Remember Tosh Plumlee? He was the star of my Sept. 2006 cover story, "Cocaine Airways," which detailed his colorful career as a contract pilot for the U.S. Central Intelligence Agency. In that story, I wrote about how Plumlee, a Texas native, found work for the CIA in the 1950s flying weapons to Castro, back when the agency and the beard were still on talking terms. However, the article primarily focused on his allegation that he flew guns and drugs back and forth between the U.S. and Latin America during the 1980s.
One name that came up in my interview of Plumlee was Enrique Camarena, the DEA agent who was kidnapped and murdered in Guadalajara after getting too close to the marijuana smuggling operation of Rafael Caro Quintero. Now, in a recent interview with Fox News, Plumlee is adding his name to a list of people including former DEA agents, who are claiming that CIA operatives were present when Camarena was tortured to death in Mexico, and that a CIA contract pilot such as himself helped Quintero escape Mexico shortly after the murder.
"The United States government played both ends against the middle. We were running guns. We were running drugs. We were using the drug money to finance the gun running operation," Plumlee told Fox, which reported that he flew for an airline called SETCO which the CIA has since admitted carried "military supplies to Contra forces inside Nicaragua."
Much of what is contained in the Fox News article is old news to anyone familiar with the reporting of Gary Webb in his 1996 Dark Alliance series for the San Jose Mercury News, and in fact, one of the ex-DEA agents quoted in the story, Hector Berellez, was a source of Webb's. (Another source for the story is Phil Jordan, who used to run the DEA's operations in El Paso, and who is the main character of Down by the River, a book on drug war corruption by Charles Bowden, who wrote the introduction to my biography of Gary Webb, Kill the Messenger).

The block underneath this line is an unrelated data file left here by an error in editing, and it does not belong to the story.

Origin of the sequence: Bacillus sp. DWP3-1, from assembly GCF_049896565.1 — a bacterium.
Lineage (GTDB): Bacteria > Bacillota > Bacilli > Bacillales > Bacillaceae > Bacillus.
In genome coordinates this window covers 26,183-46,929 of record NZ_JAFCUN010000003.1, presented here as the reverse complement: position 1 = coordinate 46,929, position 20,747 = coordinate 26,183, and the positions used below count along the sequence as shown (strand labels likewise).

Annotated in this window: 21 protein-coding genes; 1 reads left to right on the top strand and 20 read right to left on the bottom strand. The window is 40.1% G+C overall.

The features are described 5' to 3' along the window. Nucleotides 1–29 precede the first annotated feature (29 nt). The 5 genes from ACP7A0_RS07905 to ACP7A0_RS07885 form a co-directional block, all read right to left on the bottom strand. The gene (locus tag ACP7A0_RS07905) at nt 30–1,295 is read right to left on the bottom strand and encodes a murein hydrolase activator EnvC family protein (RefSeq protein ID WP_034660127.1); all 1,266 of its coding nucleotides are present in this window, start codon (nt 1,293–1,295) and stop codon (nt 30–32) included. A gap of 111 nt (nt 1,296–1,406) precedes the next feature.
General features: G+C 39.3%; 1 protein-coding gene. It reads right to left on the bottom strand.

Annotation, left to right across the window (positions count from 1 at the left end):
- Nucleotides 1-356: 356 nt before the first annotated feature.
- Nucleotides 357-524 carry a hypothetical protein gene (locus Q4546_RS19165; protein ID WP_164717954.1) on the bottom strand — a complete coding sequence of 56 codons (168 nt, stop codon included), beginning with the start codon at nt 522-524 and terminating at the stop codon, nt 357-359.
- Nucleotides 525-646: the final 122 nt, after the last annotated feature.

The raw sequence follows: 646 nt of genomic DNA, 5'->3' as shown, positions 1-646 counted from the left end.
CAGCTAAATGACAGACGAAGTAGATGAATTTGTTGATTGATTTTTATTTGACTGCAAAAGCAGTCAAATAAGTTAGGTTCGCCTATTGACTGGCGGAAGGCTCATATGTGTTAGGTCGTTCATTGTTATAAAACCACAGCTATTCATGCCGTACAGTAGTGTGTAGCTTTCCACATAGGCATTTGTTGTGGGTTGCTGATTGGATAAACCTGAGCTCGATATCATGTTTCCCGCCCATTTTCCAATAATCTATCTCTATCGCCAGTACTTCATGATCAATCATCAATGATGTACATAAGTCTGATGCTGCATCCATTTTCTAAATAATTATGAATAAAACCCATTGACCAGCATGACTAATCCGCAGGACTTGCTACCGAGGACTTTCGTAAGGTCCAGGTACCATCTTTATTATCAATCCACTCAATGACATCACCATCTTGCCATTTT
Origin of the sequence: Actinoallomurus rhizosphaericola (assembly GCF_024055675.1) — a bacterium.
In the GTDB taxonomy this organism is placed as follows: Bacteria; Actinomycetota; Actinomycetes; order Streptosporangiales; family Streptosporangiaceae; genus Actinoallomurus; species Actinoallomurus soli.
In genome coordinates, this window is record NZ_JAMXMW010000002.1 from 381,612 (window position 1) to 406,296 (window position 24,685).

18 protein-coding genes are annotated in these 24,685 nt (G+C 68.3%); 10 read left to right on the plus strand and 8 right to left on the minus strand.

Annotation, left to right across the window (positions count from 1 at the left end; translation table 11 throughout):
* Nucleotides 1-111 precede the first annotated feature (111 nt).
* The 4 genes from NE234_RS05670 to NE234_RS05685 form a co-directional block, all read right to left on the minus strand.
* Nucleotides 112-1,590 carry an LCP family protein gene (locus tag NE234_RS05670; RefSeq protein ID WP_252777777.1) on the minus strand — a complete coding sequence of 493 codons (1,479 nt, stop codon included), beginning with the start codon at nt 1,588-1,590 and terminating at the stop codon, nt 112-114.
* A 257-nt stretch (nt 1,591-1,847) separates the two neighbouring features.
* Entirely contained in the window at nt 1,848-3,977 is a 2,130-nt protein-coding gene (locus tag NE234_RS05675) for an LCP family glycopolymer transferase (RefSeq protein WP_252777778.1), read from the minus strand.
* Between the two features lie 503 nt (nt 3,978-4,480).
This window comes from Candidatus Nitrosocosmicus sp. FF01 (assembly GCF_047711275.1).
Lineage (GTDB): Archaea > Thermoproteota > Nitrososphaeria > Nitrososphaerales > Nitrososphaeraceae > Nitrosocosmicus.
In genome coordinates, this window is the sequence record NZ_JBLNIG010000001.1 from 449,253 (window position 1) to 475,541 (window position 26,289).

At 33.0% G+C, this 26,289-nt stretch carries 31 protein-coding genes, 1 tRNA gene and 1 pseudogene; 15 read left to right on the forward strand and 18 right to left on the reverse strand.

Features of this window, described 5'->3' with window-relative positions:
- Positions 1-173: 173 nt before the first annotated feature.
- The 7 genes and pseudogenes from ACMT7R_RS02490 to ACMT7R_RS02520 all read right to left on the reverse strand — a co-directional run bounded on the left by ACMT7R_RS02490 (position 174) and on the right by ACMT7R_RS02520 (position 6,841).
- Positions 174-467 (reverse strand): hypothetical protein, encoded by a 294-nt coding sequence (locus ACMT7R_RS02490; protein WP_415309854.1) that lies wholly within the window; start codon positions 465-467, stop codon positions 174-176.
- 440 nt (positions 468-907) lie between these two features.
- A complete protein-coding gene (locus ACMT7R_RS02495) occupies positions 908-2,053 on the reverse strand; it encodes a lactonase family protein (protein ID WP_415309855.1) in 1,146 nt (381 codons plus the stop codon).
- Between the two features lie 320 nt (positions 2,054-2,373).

I also reported for the LA Weekly back in 1998 that the DEA later monitored massive shipments of cocaine that came across the border, busting U.S. dealers who were on the receiving end, but not following up on evidence that the smugglers were working for former Mexican drug czar General Juan Arevalo Gardoqui, about whose role in the drug trade Camarena's murderers were allegedly asking the agent about when they tortured him.
But the Fox story is still timely because Quintero, after his prison sentence was overturned on a technicality in Mexico, has just disappeared. Call it deja vu all over again: the same thing happened right after Camarena's murder, and Plumlee, Jordan and Berellez, are certain the CIA has something to do with the mystery.
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"[A]ll three men say it was an American pilot--who worked for the CIA as well as the Contras and drug cartels--who flew Quintero to freedom from Guadalajara, the Fox report states. "You have the CIA employees, which are your badge, carrying CIA personnel and then you have all of these subcontract employees that work with these intelligence agencies," Berrellez told the news outlet. "Some of them are pilots, some of them run boats, but they are contract employees. Now, the pilot that flew Caro Quintero to Costa Rica was a contract employee."
"Absolutely," Jordan told Fox. "That's a fact."
"That's absolutely right," chimed in Plumlee, who Fox quotes as saying that the pilot who helped Quintero escape the last time "now lives in New Mexico and regrets that flight."